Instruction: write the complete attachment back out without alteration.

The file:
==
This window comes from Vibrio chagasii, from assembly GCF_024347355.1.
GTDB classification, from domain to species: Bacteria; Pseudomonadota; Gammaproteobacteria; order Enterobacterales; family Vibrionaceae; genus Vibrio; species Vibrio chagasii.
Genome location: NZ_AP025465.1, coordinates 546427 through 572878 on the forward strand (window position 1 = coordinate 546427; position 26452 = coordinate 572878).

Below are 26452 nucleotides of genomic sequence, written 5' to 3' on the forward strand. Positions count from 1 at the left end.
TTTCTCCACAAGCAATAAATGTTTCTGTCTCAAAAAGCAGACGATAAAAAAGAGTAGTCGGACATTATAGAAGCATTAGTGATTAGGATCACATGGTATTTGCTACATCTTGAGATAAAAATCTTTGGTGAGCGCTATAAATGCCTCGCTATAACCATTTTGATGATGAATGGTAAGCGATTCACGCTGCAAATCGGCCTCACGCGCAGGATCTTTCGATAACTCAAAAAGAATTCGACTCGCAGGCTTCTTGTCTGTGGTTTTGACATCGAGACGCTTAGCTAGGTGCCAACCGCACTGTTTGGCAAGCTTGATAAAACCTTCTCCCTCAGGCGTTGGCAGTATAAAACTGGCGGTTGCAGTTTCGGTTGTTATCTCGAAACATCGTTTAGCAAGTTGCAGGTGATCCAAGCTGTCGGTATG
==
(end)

This window comes from Vibrio chagasii, from assembly GCF_024347355.1.
GTDB classification, from domain to species: Bacteria; Pseudomonadota; Gammaproteobacteria; order Enterobacterales; family Vibrionaceae; genus Vibrio; species Vibrio chagasii.
Genome location: NZ_AP025465.1, coordinates 546427 through 572878 on the forward strand (window position 1 = coordinate 546427; position 26452 = coordinate 572878).

Below are 26452 nucleotides of genomic sequence, written 5' to 3' on the forward strand. Positions count from 1 at the left end.
TTTCTCCACAAGCAATAAATGTTTCTGTCTCAAAAAGCAGACGATAAAAAAGAGTAGTCGGACATTATAGAAGCATTAGTGATTAGGATCACATGGTATTTGCTACATCTTGAGATAAAAATCTTTGGTGAGCGCTATAAATGCCTCGCTATAACCATTTTGATGATGAATGGTAAGCGATTCACGCTGCAAATCGGCCTCACGCGCAGGATCTTTCGATAACTCAAAAAGAATTCGACTCGCAGGCTTCTTGTCTGTGGTTTTGACATCGAGACGCTTAGCTAGGTGCCAACCGCACTGTTTGGCAAGCTTGATAAAACCTTCTCCCTCAGGCGTTGGCAGTATAAAACTGGCGGTTGCAGTTTCGGTTGTTATCTCGAAACATCGTTTAGCAAGTTGCAGGTGATCCAAGCTGTCGGTATG